Explain to me the appeal of the original Dawn of the Dead

Am I missing something? I saw the original Dawn of the Dead on IFC a few nights ago and it pretty much sucked on most levels a movie can suck on! Let’s just say that Romero’s zombies aren’t the only thing that was slow, lumbering and aimless. Too many shopping montages. Soo much sitting around doing nothing that I really got the feeling I was trapped in a mall for months on end.

Yes, the 70s Blaxsploitation aspect was amusing - Peter the black SWAT cop happens to know how to hotwire a car and give abortions. He gets to be the waiter while flyboy and his chick have a nice romantic dinner (right after Roger becam zombified I should add). “Do you mean real ‘brothers’ or street ‘brothers’?” was a great line.

I also loved how the guys got so angry at the girls “crazy” requests - be a part of the decision making, get to carry a GUN. FINE be UNREASONIBLE!! :rolleyes:

And how is a couple of dozen freaks on motorcycles and old minibuses a “professional army”?
So maybe some of those Romero fans who were so vocal about the remake can explain to me the appeal of this movie?


Zombies on motorcycles = Zoombies

thank you, gary larson

Perhaps I should elaborate.

For many of us of a certain age, DotD was the first movie we saw with zombies as an integral part of the plot. Note, not the first zombie movie, but the first one we saw. Somehow, it became a staple of late night independent station programming.

So, we are a little nostalgic about it, even with its pitfalls. Same way as we fondly remeber the original Star Trek or the movie Star Wars before it got its episode number.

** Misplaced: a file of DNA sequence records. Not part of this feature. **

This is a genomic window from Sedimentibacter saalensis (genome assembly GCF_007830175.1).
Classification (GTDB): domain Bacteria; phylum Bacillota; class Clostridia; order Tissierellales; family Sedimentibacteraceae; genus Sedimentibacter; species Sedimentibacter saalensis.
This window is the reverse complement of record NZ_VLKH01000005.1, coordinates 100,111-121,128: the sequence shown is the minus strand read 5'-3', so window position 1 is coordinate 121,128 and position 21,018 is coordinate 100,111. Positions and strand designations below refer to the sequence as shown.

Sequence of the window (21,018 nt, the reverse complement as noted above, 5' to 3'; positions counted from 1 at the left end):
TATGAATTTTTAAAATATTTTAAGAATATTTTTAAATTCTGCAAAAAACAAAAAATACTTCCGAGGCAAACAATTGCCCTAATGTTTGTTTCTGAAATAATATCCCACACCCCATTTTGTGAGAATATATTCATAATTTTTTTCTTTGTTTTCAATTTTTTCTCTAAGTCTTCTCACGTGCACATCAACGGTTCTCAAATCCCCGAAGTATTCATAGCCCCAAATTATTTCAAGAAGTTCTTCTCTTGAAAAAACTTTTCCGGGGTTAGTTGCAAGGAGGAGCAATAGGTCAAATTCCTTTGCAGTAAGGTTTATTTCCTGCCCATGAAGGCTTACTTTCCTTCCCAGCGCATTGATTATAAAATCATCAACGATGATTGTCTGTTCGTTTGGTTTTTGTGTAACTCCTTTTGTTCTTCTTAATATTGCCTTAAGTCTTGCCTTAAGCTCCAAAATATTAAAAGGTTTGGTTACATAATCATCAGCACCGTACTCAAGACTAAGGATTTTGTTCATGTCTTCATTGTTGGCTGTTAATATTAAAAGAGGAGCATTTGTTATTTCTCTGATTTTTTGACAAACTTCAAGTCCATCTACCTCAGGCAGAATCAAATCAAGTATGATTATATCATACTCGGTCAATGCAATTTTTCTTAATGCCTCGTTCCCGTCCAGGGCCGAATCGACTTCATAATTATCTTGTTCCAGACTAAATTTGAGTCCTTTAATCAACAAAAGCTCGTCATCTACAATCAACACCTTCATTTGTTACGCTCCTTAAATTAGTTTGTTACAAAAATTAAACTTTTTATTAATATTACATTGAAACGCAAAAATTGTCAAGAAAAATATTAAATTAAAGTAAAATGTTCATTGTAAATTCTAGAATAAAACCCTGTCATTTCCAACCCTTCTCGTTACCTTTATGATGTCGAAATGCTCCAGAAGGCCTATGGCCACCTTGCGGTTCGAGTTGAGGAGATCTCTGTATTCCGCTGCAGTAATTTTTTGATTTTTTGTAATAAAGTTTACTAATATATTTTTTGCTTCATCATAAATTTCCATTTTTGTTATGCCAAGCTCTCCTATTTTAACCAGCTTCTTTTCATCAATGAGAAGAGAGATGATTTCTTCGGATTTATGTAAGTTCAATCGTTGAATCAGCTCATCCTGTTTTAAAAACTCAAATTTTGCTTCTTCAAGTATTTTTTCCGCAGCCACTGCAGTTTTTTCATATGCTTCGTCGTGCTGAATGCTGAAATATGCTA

We always emember our first love through lenses of distortion.

I think NoClueBoy mostly got it, but there’s also the anti-consumerism subtext to make it a somewhat more complex and satisfying film.

Night of the Living Dead is an icon. In addition to being a good zombie film, it also has some fairly harsh social commentary. And it’s well-made.

Fans of NotLD were ecstatic when Romero released DotD. Here was a sequel to the film they loved! The special make-up effects were cutting edge, and Tom Savini’s bright red blood added an EC Comics level of luridness. And DotD also had its social messages. There’s the Cult of Consumerism. The ‘weaker sex’ (as women were once called) was shown doing ‘masculine’ things like shooting guns (very well, too) and learning to fly a helicopter. The Urban Black Man was the philosophical one, and the Sophisticated White Guy was a clueless wimp. The unthinking dedication of the masses to ideas that had become outmoded – in spite of the overwhelming evidence that their actions were killing them – was also pointed out.

Basically it’s as NoClueBoy said. It was a hugely anticipated film that was enormously popular among fans of the genre, and it helped to spawn the ‘splatter films’ of the late-1970s and early-1980s.

First of all the movie was pretty gory, so if that’s your thing it delivered. But the main reason the movie appeals to so many people is its social commentary.

For starters the zombies aren’t the biggest threat to humanity, humans are. All throughout the movie the humans either fight amongst themselves or get overly cocky which leads to their own demise. Remember, Roger and Peter run through the mall and around zombies with little trouble, and the only time the zombies become a threat is when people stop working together and fighting amongst themselves.

The guys at the TV station are arguing about whether or not zombies are cannibals, when really, who cares? They should be arguing about how best to kill them. The one SWAT guy gets so cocky about being able to run around the zombies that he allows himself to be bit thus ensuring his own death. The bikers are overly confident and allow themselves to be taken down by the zombies even though they have weapons and vehicles. And Flyboy screws his whole group by deciding that he’s going to fight the bikers for the mall, which is pointless because they could just close it up again after they left.

Flyboy’s dumbassness brings me to the other major commentary of the movie, which is humanity’s over-emphasis on material things. The whole point of the shopping montages and their robbing the bank is to set up the heroes’ realization of how worthless material goods are if there aren’t other people to show them off to. You notice that after Roger dies they all become despondent, not only over Roger’s death, but also because even though they are holed up in a mall with every material good they could want they are still unhappy.